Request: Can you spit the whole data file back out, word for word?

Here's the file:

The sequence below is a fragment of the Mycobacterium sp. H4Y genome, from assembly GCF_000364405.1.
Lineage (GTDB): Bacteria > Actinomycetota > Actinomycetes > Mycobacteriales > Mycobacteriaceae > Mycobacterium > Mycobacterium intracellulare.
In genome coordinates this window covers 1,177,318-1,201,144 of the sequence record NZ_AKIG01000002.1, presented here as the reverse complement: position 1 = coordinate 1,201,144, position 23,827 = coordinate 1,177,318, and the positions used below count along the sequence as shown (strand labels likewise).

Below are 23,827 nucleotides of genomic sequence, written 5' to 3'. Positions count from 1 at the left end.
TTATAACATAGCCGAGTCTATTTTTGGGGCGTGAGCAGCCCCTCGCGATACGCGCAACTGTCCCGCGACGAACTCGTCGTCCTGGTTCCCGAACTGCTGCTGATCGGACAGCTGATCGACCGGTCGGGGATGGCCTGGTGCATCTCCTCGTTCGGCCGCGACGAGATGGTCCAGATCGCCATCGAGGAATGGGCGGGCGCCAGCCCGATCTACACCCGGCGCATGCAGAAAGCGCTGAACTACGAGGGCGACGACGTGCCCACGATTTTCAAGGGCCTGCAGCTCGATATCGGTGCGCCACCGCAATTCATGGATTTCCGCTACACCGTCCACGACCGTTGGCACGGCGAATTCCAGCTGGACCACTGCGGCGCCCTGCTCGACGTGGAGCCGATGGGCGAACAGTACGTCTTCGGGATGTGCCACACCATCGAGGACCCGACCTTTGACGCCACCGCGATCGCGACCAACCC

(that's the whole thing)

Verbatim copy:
The sequence below is a fragment of the Mycobacterium sp. H4Y genome, from assembly GCF_000364405.1.
Lineage (GTDB): Bacteria > Actinomycetota > Actinomycetes > Mycobacteriales > Mycobacteriaceae > Mycobacterium > Mycobacterium intracellulare.
In genome coordinates this window covers 1,177,318-1,201,144 of the sequence record NZ_AKIG01000002.1, presented here as the reverse complement: position 1 = coordinate 1,201,144, position 23,827 = coordinate 1,177,318, and the positions used below count along the sequence as shown (strand labels likewise).

Below are 23,827 nucleotides of genomic sequence, written 5' to 3'. Positions count from 1 at the left end.
TTATAACATAGCCGAGTCTATTTTTGGGGCGTGAGCAGCCCCTCGCGATACGCGCAACTGTCCCGCGACGAACTCGTCGTCCTGGTTCCCGAACTGCTGCTGATCGGACAGCTGATCGACCGGTCGGGGATGGCCTGGTGCATCTCCTCGTTCGGCCGCGACGAGATGGTCCAGATCGCCATCGAGGAATGGGCGGGCGCCAGCCCGATCTACACCCGGCGCATGCAGAAAGCGCTGAACTACGAGGGCGACGACGTGCCCACGATTTTCAAGGGCCTGCAGCTCGATATCGGTGCGCCACCGCAATTCATGGATTTCCGCTACACCGTCCACGACCGTTGGCACGGCGAATTCCAGCTGGACCACTGCGGCGCCCTGCTCGACGTGGAGCCGATGGGCGAACAGTACGTCTTCGGGATGTGCCACACCATCGAGGACCCGACCTTTGACGCCACCGCGATCGCGACCAACCC